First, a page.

Pankaj Kapoor, managing director, Liases Foras, explains what is wrong with increased capital inflow in the realty business
Despite abysmal property sales, prices have been increasing. While the Reserve Bank of India (RBI) has made borrowing more difficult, developers have been turning to other players for money, and in most cases, they have succeeded. However, whether the capital has come in through private equity or any other means, it is only making the market more inefficient, said Pankaj Kapoor, managing director, Liases Foras. He was speaking at a seminar organised by the Moneylife Foundation last weekend.
Data put together by Liases Foras shows that though private equity deals have gone up both in value and volume, sales have gone down. Inventory has been piling up as equity inflow has increased, but there is hardly any offtake.
Mr Kapoor explained how builders get finance through private equity. "We had an interesting insight while studying y-o-y increase in floor space construction in the main cities. Except Pune, where construction has gone up by almost 60%, all other cities have recorded a decrease. It means that apart from Pune, realty projects in other cities have failed to take off and there has been no construction," Mr Kapoor said.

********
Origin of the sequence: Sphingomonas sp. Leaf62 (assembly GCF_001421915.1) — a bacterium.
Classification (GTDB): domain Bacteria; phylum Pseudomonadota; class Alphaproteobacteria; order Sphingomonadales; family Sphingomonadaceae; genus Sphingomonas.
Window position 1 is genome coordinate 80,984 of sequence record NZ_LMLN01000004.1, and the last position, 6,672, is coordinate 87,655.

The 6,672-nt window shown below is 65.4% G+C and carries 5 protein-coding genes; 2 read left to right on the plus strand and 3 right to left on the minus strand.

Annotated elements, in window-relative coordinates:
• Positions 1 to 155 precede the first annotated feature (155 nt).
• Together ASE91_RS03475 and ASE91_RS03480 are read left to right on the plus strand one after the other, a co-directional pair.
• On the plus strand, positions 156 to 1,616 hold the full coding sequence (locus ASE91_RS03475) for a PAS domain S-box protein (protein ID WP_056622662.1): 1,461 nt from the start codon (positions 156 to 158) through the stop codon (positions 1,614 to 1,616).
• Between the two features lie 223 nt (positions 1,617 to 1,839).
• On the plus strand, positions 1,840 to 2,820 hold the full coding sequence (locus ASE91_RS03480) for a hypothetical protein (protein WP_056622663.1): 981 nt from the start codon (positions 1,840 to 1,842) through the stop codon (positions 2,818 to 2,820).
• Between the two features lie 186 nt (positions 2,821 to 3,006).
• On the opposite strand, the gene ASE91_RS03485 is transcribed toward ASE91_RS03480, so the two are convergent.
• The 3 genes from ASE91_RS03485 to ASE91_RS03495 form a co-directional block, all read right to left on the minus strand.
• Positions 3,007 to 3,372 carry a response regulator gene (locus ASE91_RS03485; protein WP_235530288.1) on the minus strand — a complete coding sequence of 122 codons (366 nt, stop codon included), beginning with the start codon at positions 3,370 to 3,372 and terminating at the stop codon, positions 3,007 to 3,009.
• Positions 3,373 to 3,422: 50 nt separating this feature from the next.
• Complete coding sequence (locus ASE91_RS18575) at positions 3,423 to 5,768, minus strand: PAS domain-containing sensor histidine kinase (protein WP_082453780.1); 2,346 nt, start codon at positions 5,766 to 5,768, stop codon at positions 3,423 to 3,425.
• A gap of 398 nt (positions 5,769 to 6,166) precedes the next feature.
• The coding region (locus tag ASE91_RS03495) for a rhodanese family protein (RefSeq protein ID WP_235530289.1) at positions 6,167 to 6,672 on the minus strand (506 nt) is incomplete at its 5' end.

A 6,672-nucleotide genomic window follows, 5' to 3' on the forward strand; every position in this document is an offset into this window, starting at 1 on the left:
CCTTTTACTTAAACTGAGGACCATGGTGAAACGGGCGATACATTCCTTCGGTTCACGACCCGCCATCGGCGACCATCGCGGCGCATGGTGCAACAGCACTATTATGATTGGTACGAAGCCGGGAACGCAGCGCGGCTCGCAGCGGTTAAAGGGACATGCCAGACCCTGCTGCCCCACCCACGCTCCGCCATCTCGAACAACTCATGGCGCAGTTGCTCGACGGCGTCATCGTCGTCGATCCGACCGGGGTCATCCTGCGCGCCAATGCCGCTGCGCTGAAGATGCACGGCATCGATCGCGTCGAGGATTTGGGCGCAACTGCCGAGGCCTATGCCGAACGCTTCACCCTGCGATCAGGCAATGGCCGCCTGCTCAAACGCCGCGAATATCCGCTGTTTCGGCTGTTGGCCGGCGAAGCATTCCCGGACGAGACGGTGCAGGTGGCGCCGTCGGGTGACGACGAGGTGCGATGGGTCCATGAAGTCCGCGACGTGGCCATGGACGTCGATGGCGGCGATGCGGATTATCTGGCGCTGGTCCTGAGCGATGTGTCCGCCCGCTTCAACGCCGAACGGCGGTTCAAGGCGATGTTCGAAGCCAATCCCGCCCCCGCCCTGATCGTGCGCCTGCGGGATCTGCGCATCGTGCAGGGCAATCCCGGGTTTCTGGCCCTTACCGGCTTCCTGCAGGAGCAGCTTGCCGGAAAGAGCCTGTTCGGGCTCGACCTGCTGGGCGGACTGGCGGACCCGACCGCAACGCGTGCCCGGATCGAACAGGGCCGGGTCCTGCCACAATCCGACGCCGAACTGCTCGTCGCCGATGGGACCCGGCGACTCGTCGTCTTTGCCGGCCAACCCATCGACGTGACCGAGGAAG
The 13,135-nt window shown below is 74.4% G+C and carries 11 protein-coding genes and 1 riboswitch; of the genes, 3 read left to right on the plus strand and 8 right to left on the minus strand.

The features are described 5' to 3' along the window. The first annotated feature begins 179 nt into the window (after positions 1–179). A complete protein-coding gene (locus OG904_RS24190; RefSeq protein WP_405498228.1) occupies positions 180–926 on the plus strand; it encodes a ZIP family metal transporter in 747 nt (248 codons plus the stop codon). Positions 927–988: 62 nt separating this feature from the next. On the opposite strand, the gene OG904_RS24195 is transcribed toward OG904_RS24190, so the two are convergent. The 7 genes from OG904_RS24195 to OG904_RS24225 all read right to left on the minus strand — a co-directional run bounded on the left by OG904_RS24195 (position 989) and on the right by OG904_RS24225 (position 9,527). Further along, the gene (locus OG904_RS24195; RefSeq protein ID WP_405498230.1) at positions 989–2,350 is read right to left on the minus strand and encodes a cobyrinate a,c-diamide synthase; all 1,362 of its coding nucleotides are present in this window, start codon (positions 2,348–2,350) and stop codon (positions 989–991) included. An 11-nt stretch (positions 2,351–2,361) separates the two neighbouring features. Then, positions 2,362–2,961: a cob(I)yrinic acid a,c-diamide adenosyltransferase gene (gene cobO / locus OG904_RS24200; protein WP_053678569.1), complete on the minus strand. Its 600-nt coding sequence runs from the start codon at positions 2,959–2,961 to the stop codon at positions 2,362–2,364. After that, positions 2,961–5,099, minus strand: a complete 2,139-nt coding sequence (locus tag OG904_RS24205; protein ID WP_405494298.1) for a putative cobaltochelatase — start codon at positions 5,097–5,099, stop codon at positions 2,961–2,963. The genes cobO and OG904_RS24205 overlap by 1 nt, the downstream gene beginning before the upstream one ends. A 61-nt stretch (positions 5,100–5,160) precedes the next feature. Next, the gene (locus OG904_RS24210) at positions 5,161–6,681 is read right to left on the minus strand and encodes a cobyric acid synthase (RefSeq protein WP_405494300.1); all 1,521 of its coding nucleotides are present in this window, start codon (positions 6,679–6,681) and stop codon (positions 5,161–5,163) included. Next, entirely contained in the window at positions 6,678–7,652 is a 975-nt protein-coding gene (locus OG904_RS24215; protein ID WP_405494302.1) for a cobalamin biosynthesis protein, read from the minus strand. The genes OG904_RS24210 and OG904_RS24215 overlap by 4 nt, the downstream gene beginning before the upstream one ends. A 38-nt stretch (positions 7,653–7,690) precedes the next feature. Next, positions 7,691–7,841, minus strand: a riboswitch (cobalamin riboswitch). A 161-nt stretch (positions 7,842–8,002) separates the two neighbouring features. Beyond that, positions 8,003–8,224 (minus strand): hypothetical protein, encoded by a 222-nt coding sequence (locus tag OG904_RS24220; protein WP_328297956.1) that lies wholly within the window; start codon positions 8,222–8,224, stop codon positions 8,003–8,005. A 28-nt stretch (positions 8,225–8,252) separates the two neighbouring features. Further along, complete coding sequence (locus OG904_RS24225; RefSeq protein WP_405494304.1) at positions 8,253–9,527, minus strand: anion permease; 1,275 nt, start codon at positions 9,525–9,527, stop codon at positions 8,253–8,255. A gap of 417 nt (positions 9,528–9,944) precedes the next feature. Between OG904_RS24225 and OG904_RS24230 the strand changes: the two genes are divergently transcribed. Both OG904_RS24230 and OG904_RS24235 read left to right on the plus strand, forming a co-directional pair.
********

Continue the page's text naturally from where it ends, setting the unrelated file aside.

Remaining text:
Even when the builders declare that the whole project has been 'sold out', there is no construction. So after some days, many customers sell their property to another buyer, and demand their deposit from the developer after deducting transfer charges. With no construction underway, the builder has not received any other payment from the customer apart from the amount deposited at the time of booking.
"So the cycle goes on. Developers are not receiving any money-they only get the deeds and certificates for sales. Then they go for IPOs to raise money and approach private equity players," said Mr Kapoor.
The builders convince the private equity financers that that area is a good market, showing him the multiple deeds of property sales. "But the truth is, there is no actual sale, nobody has made money out of it. Everything is only in trading. Still, the private equity flows in," he said. But since there are no sales, neither the builder nor the PE players make any money. In most cases, the PE players exit after seeing losses over time. The builder, meanwhile, has seen no sales, and is about to go bankrupt.
"Lot of people say that private equity is the solution. How come then some developers have almost Rs38,000 crore in debt? This is exactly how in many investments in NCR, money has gone down the drain," said Mr Kapoor.
There are other dubious sources of capital too. "Money also comes in through various other opaque means, and this prevents the prices from coming down. The people involved hold back. But there are no sales, and the areas where these buildings come up are uninhabited. Other buyers then shy away from such locations," he said.
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